Question on running tubeless. Have a set of 28 S-Works tubeless on a s…

Question on running tubeless. Have a set of 28 S-Works tubeless on a set of Giant PR-2 wheels. I’ve been told by various folks that I will experience more air loss while running tubeless than with the same tire and wheel combo running tubes. Today’s ride, 53 miles and I was down almost 10 pounds on each wheel. No punctures. Any sage advice greatly appreciated.

Greg Huneke: Sounds similar to tubular seepage but as the sealant works its way into the cracks and crevices, the pressure should hold better. Initial install the sealant really gets spread pretty thin, maybe an extra ounce in each wheel will help

Joe Ott: This….

Joe Sandschulte: Tubes lose 10% of their pressure every 24 hours or less. Sewups about 30psi. Tubeless need about 24hrs to seal the whole tire. Theyll still lose some air overnight but not 10psi in 4-5 hrs.

Chris Dermody: Not sure what tubes & tires youre running but mine might lose 10% over a week.

Joe Sandschulte: Chris Dermody are you referring to clinchers?

Chris Dermody: Joe Sandschulte tubes and clinchers, yes. No sealant. I do run tlr rims, with hardshell gators and schwalbe tubes

Joe Sandschulte: Chris Dermody its a well known fact. Butyl rubber by its nature is slightly porous. I worked as a race mech for nearly 30 years and own a mobile biz. Tires (tubes) lose pressure over time. In race service we had to top off tires everyday as they would lose 8-10s overnight. How about this, if you have a spare wheel, tube and tire. Mount em up and pump to whatever pressure you like. Let it sit for a week and go back and see whats left. If you use a road tire, start at 100psi (nice round number) .

Chris Dermody: Joe Sandschulte been doing this for a fair while myself. Im well aware of pressure lose due to porous material. The rate of loss is dependent on many factors including initial pressure. Back in the bad old days there was substantially more loss when 120psi was common. That said, I currently ride at 100 psi in 700 x 25, as Im 63 and 200lbs ish, and between Sunday and Friday I might have to add 10 psi. Not sure what your point is. Yes they lose pressure. My experience of my current set up is different from yours. I have had various results over the years (40 years of wrenching bikes and a professional mechanic) but for quite a while I have not lost anywhere near to 10psi overnight. Ambient temps influence too and for reference I live in a pretty hot and dry climate.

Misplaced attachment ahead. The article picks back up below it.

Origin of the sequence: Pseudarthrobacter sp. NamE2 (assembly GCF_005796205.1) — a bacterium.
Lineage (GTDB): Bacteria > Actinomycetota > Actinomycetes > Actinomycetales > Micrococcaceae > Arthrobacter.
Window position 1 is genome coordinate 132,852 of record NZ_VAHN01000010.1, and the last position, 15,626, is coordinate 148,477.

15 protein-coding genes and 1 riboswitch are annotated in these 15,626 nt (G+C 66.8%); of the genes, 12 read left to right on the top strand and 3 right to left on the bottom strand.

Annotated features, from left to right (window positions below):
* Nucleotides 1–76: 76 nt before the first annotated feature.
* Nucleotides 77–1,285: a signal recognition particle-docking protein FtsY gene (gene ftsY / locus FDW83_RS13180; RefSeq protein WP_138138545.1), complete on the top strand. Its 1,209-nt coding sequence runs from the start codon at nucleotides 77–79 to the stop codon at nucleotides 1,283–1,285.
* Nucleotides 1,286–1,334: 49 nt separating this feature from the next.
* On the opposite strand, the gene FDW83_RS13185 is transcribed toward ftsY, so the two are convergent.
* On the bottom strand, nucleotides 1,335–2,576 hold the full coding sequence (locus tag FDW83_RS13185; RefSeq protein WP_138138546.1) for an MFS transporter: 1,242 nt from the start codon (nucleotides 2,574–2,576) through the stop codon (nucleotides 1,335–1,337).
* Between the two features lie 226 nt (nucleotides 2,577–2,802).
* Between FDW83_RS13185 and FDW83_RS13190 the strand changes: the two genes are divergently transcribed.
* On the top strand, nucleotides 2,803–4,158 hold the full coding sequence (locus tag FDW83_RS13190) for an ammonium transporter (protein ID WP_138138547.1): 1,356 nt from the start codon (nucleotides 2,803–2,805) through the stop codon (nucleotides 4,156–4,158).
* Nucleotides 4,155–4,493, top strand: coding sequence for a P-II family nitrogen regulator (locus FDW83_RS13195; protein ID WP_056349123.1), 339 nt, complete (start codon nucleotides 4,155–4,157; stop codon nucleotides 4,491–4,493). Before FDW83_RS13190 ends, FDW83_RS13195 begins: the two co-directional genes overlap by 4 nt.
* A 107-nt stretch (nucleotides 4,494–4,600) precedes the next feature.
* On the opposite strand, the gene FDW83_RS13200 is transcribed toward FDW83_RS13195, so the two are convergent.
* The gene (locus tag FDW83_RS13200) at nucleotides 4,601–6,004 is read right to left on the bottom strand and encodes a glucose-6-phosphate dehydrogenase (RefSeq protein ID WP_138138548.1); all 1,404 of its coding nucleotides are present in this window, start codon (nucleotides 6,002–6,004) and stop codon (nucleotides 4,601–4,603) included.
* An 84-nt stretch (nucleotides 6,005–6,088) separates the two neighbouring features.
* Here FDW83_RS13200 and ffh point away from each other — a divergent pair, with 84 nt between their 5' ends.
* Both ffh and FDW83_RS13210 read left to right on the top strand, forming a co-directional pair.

Joe Sandschulte: Chris Dermody I only know what experience shows me. Ive been at as long as you (40 yrs and nearly 30 of that In race service). Yes, there are several factors involved but Ive seen it in 100 heat and 15 cold.

Jeff Godfrey: I’ve never tried tubeless, what’s the real advantage? Is it the weight?

Ronny Schroyen: In mountainbiking you have more advantage running tubeless than on road bikes. Less risk for flats by puncture or snakebite, you can run lower pressure = more contact between tire and trail = more traction = more speed = more fun 😉

Chris Daigle: Ronny Schroyen Exactly. Offroad, tubeless is a traction advantage and control advantage over normal tube style tires. On road bikes there is very little advantage. Tubulars are faster with better grip and control if you want a performance advantage. I have run through at least 2 dozen tube style tires with no flats until the tire was just completely worn out.

Joe Sandschulte: Tubeless tires,weigh significantly more than a clincher in the same class and size. Its about the ability to keep riding should you puncture. If the bead of the tire pops, thats a whole nother story. Id still carry a spare tube and steel core tire levers and a co2 inflator just in case.

Bill Heimann: I find that beyond the advantage of less flats the feel of tubeless tires is very nice. You can run them at a lower pressure getting more suspension. Really like the handling as well. I am not so worried about flats as many others seem to be.